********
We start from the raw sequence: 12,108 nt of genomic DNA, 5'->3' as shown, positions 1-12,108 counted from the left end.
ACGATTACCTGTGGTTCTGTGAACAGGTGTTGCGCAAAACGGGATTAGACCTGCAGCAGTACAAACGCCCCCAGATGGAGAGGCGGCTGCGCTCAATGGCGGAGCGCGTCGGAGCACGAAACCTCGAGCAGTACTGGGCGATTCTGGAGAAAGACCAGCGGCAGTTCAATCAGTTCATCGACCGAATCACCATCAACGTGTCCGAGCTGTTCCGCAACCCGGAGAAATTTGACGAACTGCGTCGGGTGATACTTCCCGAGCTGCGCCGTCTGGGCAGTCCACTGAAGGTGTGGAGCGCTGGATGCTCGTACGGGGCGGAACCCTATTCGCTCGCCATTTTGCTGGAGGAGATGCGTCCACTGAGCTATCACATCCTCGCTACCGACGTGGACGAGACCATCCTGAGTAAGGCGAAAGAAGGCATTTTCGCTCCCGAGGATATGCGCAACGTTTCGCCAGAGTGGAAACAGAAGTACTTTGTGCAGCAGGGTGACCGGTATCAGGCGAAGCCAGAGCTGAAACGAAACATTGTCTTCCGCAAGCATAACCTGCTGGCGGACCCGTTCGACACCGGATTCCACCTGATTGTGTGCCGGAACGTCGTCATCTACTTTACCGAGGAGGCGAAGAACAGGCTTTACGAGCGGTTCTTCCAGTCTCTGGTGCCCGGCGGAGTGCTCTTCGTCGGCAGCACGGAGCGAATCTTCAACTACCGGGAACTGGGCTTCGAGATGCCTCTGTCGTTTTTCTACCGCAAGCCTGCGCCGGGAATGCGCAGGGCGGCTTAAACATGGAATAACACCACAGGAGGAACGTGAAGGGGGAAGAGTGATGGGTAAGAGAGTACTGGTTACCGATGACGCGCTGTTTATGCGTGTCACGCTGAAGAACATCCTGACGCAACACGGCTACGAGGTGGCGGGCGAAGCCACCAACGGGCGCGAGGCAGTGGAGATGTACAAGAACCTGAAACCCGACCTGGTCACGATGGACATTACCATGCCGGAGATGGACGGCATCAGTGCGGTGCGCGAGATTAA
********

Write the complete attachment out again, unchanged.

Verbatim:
We start from the raw sequence: 12,108 nt of genomic DNA, 5'->3' as shown, positions 1-12,108 counted from the left end.
ACGATTACCTGTGGTTCTGTGAACAGGTGTTGCGCAAAACGGGATTAGACCTGCAGCAGTACAAACGCCCCCAGATGGAGAGGCGGCTGCGCTCAATGGCGGAGCGCGTCGGAGCACGAAACCTCGAGCAGTACTGGGCGATTCTGGAGAAAGACCAGCGGCAGTTCAATCAGTTCATCGACCGAATCACCATCAACGTGTCCGAGCTGTTCCGCAACCCGGAGAAATTTGACGAACTGCGTCGGGTGATACTTCCCGAGCTGCGCCGTCTGGGCAGTCCACTGAAGGTGTGGAGCGCTGGATGCTCGTACGGGGCGGAACCCTATTCGCTCGCCATTTTGCTGGAGGAGATGCGTCCACTGAGCTATCACATCCTCGCTACCGACGTGGACGAGACCATCCTGAGTAAGGCGAAAGAAGGCATTTTCGCTCCCGAGGATATGCGCAACGTTTCGCCAGAGTGGAAACAGAAGTACTTTGTGCAGCAGGGTGACCGGTATCAGGCGAAGCCAGAGCTGAAACGAAACATTGTCTTCCGCAAGCATAACCTGCTGGCGGACCCGTTCGACACCGGATTCCACCTGATTGTGTGCCGGAACGTCGTCATCTACTTTACCGAGGAGGCGAAGAACAGGCTTTACGAGCGGTTCTTCCAGTCTCTGGTGCCCGGCGGAGTGCTCTTCGTCGGCAGCACGGAGCGAATCTTCAACTACCGGGAACTGGGCTTCGAGATGCCTCTGTCGTTTTTCTACCGCAAGCCTGCGCCGGGAATGCGCAGGGCGGCTTAAACATGGAATAACACCACAGGAGGAACGTGAAGGGGGAAGAGTGATGGGTAAGAGAGTACTGGTTACCGATGACGCGCTGTTTATGCGTGTCACGCTGAAGAACATCCTGACGCAACACGGCTACGAGGTGGCGGGCGAAGCCACCAACGGGCGCGAGGCAGTGGAGATGTACAAGAACCTGAAACCCGACCTGGTCACGATGGACATTACCATGCCGGAGATGGACGGCATCAGTGCGGTGCGCGAGATTAA